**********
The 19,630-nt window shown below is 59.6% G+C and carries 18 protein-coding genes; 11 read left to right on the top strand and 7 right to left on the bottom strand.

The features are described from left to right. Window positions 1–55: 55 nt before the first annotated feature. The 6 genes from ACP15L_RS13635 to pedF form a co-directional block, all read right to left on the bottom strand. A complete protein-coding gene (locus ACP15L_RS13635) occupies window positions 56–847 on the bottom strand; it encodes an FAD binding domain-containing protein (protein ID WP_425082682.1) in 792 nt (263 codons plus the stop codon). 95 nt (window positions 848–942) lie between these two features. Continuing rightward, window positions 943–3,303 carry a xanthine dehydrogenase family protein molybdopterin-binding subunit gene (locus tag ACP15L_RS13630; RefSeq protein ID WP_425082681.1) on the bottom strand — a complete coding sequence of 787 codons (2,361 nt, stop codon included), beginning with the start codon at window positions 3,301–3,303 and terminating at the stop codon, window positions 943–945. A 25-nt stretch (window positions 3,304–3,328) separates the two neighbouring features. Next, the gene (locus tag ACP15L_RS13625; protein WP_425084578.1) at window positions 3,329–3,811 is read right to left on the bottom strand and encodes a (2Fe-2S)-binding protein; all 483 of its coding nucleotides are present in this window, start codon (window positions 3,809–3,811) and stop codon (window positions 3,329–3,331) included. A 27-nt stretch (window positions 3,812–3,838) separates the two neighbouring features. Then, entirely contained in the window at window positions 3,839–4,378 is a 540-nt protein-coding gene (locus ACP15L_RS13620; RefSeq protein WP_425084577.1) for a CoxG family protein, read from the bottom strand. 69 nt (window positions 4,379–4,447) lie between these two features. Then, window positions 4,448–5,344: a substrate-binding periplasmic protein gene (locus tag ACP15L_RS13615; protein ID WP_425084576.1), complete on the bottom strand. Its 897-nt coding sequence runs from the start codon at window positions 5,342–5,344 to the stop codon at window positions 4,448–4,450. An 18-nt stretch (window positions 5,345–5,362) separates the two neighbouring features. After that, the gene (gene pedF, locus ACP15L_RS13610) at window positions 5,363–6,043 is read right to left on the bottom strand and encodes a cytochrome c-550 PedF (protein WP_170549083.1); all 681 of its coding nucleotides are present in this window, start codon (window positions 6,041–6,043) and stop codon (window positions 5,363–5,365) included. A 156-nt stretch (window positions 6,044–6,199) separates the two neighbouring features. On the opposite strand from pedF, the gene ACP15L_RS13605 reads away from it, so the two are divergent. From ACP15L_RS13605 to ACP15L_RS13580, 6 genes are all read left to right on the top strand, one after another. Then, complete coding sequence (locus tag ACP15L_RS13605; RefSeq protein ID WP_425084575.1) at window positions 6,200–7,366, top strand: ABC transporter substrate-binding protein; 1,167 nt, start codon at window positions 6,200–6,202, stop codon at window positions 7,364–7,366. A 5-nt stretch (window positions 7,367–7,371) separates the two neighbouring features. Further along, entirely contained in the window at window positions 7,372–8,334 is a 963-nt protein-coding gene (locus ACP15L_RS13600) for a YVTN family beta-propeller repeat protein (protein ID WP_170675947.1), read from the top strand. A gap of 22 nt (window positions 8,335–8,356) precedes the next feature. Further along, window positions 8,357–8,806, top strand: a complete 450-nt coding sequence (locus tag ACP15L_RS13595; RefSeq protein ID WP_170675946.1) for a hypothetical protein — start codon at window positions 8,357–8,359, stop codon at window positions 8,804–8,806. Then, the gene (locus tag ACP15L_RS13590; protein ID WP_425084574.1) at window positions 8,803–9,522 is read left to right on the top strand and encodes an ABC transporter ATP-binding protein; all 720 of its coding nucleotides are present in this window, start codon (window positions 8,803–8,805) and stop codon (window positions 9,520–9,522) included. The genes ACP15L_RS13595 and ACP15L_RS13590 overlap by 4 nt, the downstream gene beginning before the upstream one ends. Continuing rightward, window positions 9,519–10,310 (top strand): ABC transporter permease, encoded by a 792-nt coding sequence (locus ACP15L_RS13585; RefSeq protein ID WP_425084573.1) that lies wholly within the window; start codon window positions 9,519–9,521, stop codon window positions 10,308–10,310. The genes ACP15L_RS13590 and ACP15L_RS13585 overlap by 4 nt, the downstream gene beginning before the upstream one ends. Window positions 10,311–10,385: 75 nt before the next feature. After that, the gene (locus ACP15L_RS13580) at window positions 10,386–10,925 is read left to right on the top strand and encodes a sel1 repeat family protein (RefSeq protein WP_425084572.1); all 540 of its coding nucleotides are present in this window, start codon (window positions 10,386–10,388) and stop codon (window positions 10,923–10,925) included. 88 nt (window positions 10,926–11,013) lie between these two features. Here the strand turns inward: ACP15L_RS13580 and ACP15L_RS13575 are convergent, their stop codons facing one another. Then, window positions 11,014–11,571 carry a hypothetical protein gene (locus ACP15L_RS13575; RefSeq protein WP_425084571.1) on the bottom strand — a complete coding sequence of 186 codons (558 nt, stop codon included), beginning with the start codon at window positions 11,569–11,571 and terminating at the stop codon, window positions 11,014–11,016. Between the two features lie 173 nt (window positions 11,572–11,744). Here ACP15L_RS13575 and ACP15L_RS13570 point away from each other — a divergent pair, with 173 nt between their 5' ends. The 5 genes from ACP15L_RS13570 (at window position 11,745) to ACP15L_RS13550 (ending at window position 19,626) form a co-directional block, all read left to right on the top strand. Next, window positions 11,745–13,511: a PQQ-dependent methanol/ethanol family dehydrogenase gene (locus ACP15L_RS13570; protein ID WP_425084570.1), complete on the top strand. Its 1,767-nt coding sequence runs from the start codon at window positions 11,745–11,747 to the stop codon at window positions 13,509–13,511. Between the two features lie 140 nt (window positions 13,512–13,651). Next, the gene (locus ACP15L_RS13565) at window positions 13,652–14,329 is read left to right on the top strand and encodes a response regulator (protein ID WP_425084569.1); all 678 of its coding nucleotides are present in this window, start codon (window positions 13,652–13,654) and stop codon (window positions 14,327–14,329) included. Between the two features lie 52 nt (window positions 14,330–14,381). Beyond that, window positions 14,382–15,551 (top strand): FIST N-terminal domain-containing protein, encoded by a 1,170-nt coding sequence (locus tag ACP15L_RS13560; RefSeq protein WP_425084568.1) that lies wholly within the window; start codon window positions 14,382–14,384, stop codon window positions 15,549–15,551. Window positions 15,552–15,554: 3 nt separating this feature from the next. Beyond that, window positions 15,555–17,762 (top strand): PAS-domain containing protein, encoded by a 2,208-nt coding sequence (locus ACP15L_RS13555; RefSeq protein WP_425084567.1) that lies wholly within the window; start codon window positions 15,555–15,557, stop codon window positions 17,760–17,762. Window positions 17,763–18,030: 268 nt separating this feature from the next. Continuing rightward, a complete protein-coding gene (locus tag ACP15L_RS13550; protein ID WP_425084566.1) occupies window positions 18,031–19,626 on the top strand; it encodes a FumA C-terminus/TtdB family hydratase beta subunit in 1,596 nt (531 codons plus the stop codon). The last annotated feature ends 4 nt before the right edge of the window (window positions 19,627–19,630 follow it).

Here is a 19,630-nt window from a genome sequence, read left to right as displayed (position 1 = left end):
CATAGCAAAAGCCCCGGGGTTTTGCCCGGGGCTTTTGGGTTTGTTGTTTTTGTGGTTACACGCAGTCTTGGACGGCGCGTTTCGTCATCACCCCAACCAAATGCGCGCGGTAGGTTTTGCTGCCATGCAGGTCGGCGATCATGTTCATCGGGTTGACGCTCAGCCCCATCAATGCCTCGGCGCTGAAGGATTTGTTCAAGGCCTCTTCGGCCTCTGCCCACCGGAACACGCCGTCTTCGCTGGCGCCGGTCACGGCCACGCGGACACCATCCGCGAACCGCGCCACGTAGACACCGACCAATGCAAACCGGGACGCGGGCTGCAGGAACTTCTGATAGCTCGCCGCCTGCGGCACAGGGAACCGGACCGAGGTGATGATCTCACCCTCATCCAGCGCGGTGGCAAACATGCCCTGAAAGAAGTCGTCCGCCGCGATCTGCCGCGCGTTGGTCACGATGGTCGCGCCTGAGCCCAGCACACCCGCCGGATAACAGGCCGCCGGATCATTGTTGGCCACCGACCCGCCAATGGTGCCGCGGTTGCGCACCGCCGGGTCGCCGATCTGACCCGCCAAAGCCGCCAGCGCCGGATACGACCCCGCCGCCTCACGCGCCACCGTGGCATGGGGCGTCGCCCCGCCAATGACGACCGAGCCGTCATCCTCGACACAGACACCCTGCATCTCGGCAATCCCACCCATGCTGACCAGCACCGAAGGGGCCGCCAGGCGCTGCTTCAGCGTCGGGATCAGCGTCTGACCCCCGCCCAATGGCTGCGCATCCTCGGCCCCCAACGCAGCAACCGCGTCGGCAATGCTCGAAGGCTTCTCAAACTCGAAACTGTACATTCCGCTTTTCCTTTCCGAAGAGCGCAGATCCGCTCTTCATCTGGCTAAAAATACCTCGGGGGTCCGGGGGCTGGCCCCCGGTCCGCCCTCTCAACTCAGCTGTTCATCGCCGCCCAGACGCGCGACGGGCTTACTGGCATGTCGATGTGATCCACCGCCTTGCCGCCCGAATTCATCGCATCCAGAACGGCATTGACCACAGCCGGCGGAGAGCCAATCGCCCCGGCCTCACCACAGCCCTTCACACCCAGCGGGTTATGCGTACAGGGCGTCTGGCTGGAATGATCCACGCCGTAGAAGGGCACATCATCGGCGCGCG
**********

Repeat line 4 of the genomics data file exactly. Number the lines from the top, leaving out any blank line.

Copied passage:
CATAGCAAAAGCCCCGGGGTTTTGCCCGGGGCTTTTGGGTTTGTTGTTTTTGTGGTTACACGCAGTCTTGGACGGCGCGTTTCGTCATCACCCCAACCAAATGCGCGCGGTAGGTTTTGCTGCCATGCAGGTCGGCGATCATGTTCATCGGGTTGACGCTCAGCCCCATCAATGCCTCGGCGCTGAAGGATTTGTTCAAGGCCTCTTCGGCCTCTGCCCACCGGAACACGCCGTCTTCGCTGGCGCCGGTCACGGCCACGCGGACACCATCCGCGAACCGCGCCACGTAGACACCGACCAATGCAAACCGGGACGCGGGCTGCAGGAACTTCTGATAGCTCGCCGCCTGCGGCACAGGGAACCGGACCGAGGTGATGATCTCACCCTCATCCAGCGCGGTGGCAAACATGCCCTGAAAGAAGTCGTCCGCCGCGATCTGCCGCGCGTTGGTCACGATGGTCGCGCCTGAGCCCAGCACACCCGCCGGATAACAGGCCGCCGGATCATTGTTGGCCACCGACCCGCCAATGGTGCCGCGGTTGCGCACCGCCGGGTCGCCGATCTGACCCGCCAAAGCCGCCAGCGCCGGATACGACCCCGCCGCCTCACGCGCCACCGTGGCATGGGGCGTCGCCCCGCCAATGACGACCGAGCCGTCATCCTCGACACAGACACCCTGCATCTCGGCAATCCCACCCATGCTGACCAGCACCGAAGGGGCCGCCAGGCGCTGCTTCAGCGTCGGGATCAGCGTCTGACCCCCGCCCAATGGCTGCGCATCCTCGGCCCCCAACGCAGCAACCGCGTCGGCAATGCTCGAAGGCTTCTCAAACTCGAAACTGTACATTCCGCTTTTCCTTTCCGAAGAGCGCAGATCCGCTCTTCATCTGGCTAAAAATACCTCGGGGGTCCGGGGGCTGGCCCCCGGTCCGCCCTCTCAACTCAGCTGTTCATCGCCGCCCAGACGCGCGACGGGCTTACTGGCATGTCGATGTGATCCACCGCCTTGCCGCCCGAATTCATCGCATCCAGAACGGCATTGACCACAGCCGGCGGAGAGCCAATCGCCCCGGCCTCACCACAGCCCTTCACACCCAGCGGGTTATGCGTACAGGGCGTCTGGCTGGAATGATCCACGCCGTAGAAGGGCACATCATCGGCGCGCG